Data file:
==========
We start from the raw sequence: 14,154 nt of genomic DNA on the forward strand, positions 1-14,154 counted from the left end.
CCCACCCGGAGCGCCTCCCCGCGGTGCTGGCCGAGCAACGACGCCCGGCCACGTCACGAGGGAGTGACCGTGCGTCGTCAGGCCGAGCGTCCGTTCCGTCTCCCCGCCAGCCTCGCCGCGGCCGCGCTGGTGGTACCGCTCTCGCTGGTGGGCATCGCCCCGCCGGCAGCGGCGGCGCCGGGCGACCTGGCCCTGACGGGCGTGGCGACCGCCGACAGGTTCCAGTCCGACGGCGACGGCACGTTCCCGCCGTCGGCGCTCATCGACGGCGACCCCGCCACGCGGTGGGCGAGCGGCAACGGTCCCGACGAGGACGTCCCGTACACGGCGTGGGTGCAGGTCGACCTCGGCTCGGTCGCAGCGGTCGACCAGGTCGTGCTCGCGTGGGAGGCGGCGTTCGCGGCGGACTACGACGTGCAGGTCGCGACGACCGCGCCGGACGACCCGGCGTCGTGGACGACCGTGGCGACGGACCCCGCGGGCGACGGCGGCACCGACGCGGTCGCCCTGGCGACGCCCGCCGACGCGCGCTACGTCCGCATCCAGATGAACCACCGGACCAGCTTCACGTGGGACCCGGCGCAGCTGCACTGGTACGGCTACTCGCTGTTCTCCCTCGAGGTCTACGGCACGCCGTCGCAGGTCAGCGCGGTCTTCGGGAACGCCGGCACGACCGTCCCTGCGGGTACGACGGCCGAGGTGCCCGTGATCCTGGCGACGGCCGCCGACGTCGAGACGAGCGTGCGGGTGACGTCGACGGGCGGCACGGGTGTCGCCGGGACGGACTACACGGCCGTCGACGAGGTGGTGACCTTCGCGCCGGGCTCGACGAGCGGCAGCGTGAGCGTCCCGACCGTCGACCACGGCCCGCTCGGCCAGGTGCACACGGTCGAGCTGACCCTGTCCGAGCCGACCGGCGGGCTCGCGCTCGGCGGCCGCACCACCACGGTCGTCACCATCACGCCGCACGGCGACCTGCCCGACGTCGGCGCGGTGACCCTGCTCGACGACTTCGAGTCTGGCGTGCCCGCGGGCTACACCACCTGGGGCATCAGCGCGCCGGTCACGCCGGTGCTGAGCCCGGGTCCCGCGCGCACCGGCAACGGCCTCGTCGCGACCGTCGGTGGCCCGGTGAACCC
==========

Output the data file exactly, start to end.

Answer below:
We start from the raw sequence: 14,154 nt of genomic DNA on the forward strand, positions 1-14,154 counted from the left end.
CCCACCCGGAGCGCCTCCCCGCGGTGCTGGCCGAGCAACGACGCCCGGCCACGTCACGAGGGAGTGACCGTGCGTCGTCAGGCCGAGCGTCCGTTCCGTCTCCCCGCCAGCCTCGCCGCGGCCGCGCTGGTGGTACCGCTCTCGCTGGTGGGCATCGCCCCGCCGGCAGCGGCGGCGCCGGGCGACCTGGCCCTGACGGGCGTGGCGACCGCCGACAGGTTCCAGTCCGACGGCGACGGCACGTTCCCGCCGTCGGCGCTCATCGACGGCGACCCCGCCACGCGGTGGGCGAGCGGCAACGGTCCCGACGAGGACGTCCCGTACACGGCGTGGGTGCAGGTCGACCTCGGCTCGGTCGCAGCGGTCGACCAGGTCGTGCTCGCGTGGGAGGCGGCGTTCGCGGCGGACTACGACGTGCAGGTCGCGACGACCGCGCCGGACGACCCGGCGTCGTGGACGACCGTGGCGACGGACCCCGCGGGCGACGGCGGCACCGACGCGGTCGCCCTGGCGACGCCCGCCGACGCGCGCTACGTCCGCATCCAGATGAACCACCGGACCAGCTTCACGTGGGACCCGGCGCAGCTGCACTGGTACGGCTACTCGCTGTTCTCCCTCGAGGTCTACGGCACGCCGTCGCAGGTCAGCGCGGTCTTCGGGAACGCCGGCACGACCGTCCCTGCGGGTACGACGGCCGAGGTGCCCGTGATCCTGGCGACGGCCGCCGACGTCGAGACGAGCGTGCGGGTGACGTCGACGGGCGGCACGGGTGTCGCCGGGACGGACTACACGGCCGTCGACGAGGTGGTGACCTTCGCGCCGGGCTCGACGAGCGGCAGCGTGAGCGTCCCGACCGTCGACCACGGCCCGCTCGGCCAGGTGCACACGGTCGAGCTGACCCTGTCCGAGCCGACCGGCGGGCTCGCGCTCGGCGGCCGCACCACCACGGTCGTCACCATCACGCCGCACGGCGACCTGCCCGACGTCGGCGCGGTGACCCTGCTCGACGACTTCGAGTCTGGCGTGCCCGCGGGCTACACCACCTGGGGCATCAGCGCGCCGGTCACGCCGGTGCTGAGCCCGGGTCCCGCGCGCACCGGCAACGGCCTCGTCGCGACCGTCGGTGGCCCGGTGAACCC